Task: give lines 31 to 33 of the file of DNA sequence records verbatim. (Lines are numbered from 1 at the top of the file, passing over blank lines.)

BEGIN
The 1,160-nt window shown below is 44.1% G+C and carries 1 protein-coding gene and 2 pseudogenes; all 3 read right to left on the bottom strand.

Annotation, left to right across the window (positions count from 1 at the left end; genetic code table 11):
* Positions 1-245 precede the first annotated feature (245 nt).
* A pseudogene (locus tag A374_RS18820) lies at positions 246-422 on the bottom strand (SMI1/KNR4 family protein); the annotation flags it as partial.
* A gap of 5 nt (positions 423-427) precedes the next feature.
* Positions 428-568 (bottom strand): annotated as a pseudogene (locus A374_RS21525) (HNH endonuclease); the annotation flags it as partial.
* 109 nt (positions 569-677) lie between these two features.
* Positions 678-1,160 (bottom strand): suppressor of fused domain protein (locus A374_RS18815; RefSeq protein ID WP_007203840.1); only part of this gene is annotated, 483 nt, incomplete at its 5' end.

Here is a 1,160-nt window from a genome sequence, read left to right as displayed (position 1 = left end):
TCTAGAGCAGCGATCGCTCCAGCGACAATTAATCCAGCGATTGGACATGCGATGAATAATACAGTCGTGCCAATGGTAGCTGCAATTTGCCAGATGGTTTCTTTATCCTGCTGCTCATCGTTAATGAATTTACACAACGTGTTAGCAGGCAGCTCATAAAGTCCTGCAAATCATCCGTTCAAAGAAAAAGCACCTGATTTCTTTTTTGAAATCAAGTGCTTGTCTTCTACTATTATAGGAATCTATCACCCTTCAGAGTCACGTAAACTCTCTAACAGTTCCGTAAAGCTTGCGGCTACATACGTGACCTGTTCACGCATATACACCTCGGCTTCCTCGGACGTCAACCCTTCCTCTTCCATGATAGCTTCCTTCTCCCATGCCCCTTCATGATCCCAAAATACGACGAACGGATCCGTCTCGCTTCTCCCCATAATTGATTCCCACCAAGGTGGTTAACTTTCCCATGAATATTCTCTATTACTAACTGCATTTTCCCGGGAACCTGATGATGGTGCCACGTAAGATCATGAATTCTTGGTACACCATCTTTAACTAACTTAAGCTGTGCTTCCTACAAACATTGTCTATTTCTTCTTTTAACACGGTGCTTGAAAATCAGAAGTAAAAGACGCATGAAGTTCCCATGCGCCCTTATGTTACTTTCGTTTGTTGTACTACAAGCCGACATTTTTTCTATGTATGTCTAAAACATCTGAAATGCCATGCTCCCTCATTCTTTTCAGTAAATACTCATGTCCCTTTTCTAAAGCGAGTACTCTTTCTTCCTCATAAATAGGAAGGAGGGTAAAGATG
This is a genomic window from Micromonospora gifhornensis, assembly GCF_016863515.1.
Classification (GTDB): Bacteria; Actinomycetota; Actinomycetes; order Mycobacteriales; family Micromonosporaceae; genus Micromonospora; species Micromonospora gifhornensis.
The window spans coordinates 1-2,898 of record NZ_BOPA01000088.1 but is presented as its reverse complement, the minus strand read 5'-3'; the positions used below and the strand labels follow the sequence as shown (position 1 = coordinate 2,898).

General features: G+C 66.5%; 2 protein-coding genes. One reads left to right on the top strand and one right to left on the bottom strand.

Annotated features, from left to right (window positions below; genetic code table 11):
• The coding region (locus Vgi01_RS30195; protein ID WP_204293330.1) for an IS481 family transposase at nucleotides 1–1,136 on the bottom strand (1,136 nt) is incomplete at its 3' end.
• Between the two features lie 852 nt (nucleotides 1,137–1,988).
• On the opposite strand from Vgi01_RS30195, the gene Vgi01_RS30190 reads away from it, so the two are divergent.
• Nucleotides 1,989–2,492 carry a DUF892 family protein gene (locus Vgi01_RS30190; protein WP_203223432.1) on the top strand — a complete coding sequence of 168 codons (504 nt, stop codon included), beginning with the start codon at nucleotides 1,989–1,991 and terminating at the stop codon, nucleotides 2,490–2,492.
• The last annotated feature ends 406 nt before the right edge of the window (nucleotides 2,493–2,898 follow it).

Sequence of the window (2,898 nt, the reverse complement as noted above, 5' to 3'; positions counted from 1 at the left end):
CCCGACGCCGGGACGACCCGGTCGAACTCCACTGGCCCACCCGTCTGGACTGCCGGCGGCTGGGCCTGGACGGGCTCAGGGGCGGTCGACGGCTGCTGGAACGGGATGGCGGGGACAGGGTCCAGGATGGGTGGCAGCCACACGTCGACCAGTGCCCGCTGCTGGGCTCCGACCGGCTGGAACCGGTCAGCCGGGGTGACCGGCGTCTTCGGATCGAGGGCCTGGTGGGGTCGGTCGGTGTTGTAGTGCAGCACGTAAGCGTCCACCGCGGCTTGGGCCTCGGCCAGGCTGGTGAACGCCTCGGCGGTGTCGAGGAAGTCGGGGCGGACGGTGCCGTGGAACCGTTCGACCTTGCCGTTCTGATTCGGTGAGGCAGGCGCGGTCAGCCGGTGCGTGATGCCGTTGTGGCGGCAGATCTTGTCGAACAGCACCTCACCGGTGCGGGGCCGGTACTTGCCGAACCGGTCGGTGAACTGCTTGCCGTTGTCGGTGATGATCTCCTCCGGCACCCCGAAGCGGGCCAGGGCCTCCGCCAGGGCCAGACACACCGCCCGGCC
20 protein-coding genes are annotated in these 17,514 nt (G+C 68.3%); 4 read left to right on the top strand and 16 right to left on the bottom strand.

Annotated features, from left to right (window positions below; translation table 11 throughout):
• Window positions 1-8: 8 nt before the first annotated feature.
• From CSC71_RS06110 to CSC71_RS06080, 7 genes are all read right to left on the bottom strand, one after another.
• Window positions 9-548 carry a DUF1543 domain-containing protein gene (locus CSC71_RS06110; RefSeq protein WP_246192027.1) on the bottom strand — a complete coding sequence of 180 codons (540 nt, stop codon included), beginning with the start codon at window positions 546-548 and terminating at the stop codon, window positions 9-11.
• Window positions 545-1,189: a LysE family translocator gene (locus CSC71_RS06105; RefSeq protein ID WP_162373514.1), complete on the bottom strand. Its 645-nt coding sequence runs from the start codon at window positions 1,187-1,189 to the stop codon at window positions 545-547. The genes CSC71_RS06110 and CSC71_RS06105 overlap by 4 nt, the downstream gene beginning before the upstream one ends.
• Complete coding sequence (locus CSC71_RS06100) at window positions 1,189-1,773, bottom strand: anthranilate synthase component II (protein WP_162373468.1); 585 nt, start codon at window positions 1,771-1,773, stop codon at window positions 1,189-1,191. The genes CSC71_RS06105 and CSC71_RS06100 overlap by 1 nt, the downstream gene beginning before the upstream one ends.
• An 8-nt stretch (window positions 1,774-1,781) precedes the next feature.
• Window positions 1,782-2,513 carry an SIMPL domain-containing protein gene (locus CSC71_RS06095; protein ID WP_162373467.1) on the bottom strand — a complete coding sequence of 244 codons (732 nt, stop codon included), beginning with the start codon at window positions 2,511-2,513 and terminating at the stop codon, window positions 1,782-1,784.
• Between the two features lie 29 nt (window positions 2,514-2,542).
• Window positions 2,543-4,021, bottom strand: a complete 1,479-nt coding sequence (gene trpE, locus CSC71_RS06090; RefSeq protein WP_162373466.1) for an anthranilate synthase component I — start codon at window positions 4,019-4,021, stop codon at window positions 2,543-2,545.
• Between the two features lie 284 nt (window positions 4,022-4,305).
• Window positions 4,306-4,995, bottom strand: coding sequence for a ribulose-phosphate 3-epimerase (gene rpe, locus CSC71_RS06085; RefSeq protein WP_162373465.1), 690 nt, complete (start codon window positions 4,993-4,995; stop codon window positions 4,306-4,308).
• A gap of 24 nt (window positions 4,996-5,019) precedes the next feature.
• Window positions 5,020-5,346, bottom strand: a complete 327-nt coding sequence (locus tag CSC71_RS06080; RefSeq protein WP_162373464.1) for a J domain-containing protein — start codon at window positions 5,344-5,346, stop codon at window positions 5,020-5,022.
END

• Window positions 1,782-2,513 carry an SIMPL domain-containing protein gene (locus CSC71_RS06095; protein ID WP_162373467.1) on the bottom strand — a complete coding sequence of 244 codons (732 nt, stop codon included), beginning with the start codon at window positions 2,511-2,513 and terminating at the stop codon, window positions 1,782-1,784.
• Between the two features lie 29 nt (window positions 2,514-2,542).
• Window positions 2,543-4,021, bottom strand: a complete 1,479-nt coding sequence (gene trpE, locus CSC71_RS06090; RefSeq protein WP_162373466.1) for an anthranilate synthase component I — start codon at window positions 4,019-4,021, stop codon at window positions 2,543-2,545.